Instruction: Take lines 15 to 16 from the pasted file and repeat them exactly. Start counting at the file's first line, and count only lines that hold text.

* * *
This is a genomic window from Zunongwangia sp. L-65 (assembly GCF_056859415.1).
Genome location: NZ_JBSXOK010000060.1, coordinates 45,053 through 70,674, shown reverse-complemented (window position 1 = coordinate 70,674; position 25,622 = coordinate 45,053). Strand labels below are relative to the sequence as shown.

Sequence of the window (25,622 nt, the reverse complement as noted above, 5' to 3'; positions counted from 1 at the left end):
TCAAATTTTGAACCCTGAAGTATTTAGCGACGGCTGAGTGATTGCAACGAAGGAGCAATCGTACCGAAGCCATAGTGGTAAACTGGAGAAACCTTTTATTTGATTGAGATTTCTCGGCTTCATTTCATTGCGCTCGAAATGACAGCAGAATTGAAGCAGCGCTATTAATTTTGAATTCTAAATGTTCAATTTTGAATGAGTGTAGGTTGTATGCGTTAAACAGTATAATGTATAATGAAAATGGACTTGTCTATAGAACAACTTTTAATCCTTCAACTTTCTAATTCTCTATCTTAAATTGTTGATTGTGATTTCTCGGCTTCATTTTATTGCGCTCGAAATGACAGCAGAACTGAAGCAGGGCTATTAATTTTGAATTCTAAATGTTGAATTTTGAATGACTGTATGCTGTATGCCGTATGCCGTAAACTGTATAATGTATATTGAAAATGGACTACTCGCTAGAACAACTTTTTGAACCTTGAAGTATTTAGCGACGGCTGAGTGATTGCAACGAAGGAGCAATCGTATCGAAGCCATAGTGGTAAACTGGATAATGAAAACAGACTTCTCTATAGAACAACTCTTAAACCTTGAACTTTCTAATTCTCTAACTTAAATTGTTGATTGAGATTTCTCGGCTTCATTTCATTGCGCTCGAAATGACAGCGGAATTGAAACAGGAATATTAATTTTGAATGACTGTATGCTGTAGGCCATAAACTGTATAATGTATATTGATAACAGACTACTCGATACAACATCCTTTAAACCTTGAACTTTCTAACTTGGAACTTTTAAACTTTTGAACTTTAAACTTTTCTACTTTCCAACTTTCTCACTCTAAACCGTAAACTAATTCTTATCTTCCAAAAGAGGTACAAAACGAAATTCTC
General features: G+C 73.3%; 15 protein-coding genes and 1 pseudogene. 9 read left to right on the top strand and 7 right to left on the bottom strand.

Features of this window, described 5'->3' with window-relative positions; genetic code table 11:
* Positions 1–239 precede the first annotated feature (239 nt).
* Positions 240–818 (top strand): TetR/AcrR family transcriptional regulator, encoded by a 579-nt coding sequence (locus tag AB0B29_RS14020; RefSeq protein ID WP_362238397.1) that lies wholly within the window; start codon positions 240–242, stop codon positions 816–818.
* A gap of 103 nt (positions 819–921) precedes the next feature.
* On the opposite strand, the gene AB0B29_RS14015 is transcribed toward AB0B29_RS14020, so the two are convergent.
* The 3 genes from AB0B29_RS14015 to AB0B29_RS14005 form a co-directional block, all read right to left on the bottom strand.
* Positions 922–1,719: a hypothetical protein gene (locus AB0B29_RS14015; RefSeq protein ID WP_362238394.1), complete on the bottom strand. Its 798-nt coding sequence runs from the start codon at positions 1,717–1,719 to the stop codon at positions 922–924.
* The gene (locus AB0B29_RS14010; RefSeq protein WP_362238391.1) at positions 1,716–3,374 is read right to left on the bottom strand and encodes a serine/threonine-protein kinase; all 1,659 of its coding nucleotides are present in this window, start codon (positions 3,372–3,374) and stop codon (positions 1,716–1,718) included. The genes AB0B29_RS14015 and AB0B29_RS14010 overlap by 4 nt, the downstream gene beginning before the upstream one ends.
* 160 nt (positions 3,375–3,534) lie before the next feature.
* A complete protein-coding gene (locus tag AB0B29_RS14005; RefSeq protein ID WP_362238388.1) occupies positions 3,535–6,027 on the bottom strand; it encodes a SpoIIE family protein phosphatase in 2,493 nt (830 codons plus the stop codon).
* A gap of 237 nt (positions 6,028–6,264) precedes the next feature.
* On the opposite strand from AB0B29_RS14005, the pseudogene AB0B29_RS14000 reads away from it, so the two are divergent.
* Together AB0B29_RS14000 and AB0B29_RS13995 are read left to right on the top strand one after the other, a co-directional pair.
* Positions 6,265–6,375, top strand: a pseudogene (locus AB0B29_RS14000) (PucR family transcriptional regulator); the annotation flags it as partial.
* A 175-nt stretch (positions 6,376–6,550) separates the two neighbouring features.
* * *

* A complete protein-coding gene (locus tag AB0B29_RS14005; RefSeq protein ID WP_362238388.1) occupies positions 3,535–6,027 on the bottom strand; it encodes a SpoIIE family protein phosphatase in 2,493 nt (830 codons plus the stop codon).
* A gap of 237 nt (positions 6,028–6,264) precedes the next feature.